As has been previously discussed, the Foreign Account Tax Compliance Act (FATCA) enacted in March 2010 was designed to detect U.S. persons who may be evading U.S. tax by holding incomeproducing assets through accounts at foreign financial institutions (FFIs) or through other foreign entities (non-financial foreign entities or NFFEs). The legislation implements a new 30-percent withholding tax on “withholdable payments” made to those FFIs and NFFEs that do not comply with certain requirements.
To provide guidance to those subject to FATCA, the IRS issued Notice 2010-60 on August 27, 2010 (the “2010 Notice”), and Notice 2011-34 on April 8, 2011 (the “2011 Notice”). The 2010 Notice provided general information about FATCA and the 2011 Notice provided more detailed guidance, including information on the concepts of “pass-thru payments” and “deemed-compliant FFIs.” In recent weeks, IRS officials have attended various meetings of tax professionals to provide more insight about FATCA and to defend the new withholding regime as an important tool in ensuring that U.S. investors do not evade U.S. tax. Officials hinted that the IRS would be considering, for inclusion in future proposed regulations, whether and how to narrow the definition of “pass-thru payments” and how to expand the categories of institutions that may apply to be “deemed-compliant FFIs.”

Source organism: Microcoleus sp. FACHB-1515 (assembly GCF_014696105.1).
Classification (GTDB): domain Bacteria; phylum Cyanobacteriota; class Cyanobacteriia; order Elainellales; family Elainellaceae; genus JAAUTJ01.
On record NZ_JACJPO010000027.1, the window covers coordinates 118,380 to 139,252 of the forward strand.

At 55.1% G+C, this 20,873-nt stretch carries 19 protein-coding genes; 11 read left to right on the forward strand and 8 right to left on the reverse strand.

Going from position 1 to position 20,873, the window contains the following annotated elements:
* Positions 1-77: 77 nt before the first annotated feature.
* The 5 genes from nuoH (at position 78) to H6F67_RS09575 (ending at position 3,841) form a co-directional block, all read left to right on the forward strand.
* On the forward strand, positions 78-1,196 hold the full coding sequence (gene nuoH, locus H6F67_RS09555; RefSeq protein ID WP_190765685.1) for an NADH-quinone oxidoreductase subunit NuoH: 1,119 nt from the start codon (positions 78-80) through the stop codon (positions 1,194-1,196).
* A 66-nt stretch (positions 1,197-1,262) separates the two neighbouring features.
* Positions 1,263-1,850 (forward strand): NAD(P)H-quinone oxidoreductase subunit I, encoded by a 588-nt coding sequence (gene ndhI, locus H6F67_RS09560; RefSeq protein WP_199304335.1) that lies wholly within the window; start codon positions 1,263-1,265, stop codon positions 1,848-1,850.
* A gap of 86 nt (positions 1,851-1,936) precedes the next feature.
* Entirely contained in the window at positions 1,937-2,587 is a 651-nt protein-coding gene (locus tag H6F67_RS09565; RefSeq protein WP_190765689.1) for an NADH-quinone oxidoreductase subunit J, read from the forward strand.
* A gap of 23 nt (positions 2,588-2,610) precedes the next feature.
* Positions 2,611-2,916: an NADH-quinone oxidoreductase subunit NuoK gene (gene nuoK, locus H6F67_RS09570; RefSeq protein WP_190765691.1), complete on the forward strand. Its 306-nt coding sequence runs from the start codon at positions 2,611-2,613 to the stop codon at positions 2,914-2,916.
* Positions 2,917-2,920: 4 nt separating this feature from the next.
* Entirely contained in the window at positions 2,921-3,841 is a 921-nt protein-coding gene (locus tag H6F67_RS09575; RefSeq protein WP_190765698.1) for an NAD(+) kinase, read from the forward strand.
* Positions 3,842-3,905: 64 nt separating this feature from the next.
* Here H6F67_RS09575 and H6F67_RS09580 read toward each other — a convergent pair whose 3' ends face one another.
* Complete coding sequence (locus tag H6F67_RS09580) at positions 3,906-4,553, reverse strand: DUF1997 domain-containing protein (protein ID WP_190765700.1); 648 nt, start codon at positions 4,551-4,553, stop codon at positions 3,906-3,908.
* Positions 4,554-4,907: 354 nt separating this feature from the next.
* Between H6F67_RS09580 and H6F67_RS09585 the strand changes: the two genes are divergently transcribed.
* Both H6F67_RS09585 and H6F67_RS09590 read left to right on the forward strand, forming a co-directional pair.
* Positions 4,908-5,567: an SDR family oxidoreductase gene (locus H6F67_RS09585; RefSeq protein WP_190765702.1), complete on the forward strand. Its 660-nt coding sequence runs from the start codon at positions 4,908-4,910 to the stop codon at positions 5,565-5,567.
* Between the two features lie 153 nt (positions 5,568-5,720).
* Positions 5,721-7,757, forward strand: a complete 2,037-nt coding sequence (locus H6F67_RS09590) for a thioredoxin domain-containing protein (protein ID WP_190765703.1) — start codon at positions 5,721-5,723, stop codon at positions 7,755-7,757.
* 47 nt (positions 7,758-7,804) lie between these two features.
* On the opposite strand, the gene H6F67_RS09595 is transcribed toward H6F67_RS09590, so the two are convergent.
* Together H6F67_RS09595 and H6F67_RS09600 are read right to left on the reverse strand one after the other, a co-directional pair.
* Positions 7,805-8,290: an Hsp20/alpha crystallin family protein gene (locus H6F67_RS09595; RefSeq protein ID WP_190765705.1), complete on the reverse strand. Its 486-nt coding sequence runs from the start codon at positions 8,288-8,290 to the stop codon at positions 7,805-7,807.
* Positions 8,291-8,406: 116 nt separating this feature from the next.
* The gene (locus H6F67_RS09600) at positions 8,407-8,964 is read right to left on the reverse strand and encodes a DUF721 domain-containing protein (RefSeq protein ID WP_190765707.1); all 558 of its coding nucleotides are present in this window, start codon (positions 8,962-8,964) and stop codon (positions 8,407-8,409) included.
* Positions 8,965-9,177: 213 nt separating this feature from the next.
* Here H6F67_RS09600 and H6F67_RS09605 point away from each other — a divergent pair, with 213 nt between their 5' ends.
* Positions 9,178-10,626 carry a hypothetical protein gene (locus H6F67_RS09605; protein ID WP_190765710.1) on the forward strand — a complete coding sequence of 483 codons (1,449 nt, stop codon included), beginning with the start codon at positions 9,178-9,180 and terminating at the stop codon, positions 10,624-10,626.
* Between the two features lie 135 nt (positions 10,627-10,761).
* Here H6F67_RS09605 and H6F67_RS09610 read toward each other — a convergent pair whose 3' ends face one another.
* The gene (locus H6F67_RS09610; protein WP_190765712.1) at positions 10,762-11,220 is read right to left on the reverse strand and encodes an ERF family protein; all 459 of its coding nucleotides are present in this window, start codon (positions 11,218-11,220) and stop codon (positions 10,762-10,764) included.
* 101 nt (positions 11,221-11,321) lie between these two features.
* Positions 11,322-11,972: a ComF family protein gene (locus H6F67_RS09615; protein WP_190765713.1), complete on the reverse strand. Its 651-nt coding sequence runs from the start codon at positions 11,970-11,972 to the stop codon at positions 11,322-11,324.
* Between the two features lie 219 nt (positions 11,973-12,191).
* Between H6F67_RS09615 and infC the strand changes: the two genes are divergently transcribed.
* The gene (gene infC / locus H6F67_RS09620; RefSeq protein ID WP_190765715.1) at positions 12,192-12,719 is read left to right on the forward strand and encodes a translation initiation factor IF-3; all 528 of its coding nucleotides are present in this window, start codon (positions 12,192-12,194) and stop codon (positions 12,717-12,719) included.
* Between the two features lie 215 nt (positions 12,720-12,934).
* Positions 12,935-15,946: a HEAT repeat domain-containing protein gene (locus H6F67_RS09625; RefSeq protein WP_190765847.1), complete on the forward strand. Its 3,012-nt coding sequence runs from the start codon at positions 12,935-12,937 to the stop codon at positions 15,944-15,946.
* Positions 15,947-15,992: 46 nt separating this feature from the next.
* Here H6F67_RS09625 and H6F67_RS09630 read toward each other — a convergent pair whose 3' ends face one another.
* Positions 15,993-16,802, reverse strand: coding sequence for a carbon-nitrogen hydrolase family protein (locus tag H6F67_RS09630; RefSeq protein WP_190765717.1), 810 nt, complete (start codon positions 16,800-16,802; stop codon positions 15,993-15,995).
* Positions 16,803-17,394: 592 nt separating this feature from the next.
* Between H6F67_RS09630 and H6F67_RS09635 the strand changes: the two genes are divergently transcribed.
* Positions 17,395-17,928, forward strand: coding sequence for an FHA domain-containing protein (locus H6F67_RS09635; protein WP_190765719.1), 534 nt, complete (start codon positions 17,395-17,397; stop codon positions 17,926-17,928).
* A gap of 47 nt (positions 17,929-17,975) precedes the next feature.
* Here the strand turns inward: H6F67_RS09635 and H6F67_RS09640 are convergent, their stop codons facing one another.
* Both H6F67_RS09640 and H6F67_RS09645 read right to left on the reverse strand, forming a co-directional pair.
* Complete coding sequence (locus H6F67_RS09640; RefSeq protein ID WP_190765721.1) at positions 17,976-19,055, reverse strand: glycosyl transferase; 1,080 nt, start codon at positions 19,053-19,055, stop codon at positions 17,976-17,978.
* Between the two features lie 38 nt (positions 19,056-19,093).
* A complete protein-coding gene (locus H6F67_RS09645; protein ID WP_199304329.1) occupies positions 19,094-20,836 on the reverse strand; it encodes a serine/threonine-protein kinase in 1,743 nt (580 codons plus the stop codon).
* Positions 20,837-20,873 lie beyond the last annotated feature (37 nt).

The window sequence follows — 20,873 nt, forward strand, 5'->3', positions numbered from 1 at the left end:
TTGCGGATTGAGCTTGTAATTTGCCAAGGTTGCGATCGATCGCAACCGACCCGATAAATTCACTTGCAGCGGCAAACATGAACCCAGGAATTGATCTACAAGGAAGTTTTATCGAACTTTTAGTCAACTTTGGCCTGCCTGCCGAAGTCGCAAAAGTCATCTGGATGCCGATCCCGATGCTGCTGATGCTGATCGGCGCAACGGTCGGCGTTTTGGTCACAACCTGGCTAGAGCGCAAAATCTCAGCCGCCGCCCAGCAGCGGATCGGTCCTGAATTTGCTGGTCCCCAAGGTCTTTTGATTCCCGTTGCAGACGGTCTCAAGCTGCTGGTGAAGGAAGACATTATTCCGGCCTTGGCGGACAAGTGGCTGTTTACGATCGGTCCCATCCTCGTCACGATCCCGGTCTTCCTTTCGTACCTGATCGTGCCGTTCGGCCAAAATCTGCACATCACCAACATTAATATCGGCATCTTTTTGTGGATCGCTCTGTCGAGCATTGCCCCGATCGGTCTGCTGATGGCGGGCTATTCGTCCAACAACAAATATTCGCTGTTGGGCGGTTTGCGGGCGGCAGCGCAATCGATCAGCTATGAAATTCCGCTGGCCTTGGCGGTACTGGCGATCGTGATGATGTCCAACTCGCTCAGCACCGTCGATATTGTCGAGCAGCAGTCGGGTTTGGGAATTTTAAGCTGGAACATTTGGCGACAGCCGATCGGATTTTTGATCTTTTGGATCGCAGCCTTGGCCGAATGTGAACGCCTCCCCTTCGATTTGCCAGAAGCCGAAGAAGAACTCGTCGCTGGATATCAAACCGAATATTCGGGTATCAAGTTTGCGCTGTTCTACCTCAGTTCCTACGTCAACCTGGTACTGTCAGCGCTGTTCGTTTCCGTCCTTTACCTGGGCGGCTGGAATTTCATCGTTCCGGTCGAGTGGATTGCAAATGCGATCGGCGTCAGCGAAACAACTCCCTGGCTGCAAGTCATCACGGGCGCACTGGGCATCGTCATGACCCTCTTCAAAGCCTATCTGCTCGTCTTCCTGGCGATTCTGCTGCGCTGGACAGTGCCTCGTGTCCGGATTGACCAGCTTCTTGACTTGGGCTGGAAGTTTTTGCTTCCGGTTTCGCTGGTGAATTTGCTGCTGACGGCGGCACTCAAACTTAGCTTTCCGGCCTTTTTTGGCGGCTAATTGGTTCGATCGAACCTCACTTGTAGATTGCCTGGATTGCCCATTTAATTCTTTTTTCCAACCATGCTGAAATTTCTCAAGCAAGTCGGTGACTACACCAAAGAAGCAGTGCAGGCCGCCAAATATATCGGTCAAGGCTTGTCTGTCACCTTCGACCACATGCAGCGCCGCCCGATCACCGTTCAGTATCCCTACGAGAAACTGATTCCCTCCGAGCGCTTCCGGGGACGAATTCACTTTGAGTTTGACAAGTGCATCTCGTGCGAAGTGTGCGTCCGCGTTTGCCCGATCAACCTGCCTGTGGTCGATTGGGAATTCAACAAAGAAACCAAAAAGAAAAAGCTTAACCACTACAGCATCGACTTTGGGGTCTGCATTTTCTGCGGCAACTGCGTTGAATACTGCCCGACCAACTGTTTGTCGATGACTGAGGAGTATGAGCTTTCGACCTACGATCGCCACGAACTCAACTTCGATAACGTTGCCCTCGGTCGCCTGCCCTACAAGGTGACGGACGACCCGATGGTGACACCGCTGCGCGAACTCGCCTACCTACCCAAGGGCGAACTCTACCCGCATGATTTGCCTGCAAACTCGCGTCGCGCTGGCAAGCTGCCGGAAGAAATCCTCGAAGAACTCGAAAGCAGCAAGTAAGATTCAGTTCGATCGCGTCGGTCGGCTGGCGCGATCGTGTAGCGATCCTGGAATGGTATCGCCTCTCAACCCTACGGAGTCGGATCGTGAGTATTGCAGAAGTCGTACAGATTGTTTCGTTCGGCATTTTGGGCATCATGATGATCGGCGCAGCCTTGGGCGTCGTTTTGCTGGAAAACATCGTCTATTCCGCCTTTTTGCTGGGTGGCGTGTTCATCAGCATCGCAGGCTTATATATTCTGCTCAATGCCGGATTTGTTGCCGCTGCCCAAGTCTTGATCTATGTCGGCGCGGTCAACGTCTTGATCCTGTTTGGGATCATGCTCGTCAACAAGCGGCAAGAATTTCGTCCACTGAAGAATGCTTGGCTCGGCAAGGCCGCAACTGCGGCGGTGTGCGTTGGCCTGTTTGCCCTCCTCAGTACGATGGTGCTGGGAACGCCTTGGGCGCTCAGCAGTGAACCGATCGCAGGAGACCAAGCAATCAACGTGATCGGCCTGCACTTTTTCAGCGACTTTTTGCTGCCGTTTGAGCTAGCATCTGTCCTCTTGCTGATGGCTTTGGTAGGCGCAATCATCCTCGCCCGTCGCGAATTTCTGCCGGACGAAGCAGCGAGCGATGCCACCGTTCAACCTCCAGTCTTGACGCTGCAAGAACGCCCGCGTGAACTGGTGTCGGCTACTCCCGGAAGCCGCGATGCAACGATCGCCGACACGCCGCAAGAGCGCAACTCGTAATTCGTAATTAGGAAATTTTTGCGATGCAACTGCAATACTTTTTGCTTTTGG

The 2011 Notice provided that a pass-thru payment made to a recalcitrant account holder or a non-participating FFI will be subject to 30-percent withholding to the extent of (i) the amount of the payment that is a withholdable payment, plus (ii) the amount of the payment that is not a withholdable payment multiplied by, (A) in the case of a custodial payment, the “pass-thru payment percentage” of the entity that issued the interest or instrument, or (B) in the case of any other payment, the “pass-thru payment percentage” of the payor FFI. Officials have continued to reaffirm the IRS’s decision not to treat as a pass-thru payment only that portion of a payment attributable to U.S. source income using a tracing method. Officials described concerns that the tracing method might 1) allow indirect account holders of U.S. assets to avoid U.S. tax, 2) encourage U.S. investors to avoid withholding by using blocker structures to directly invest in an FFI that derives U.S. source income and 3) be impossible to implement given the broad definition of withholdable payments. In addition, officials noted the uncertainty about how to best address partnerships and other passthru entities under the FATCA rules with respect to pass-thru payments.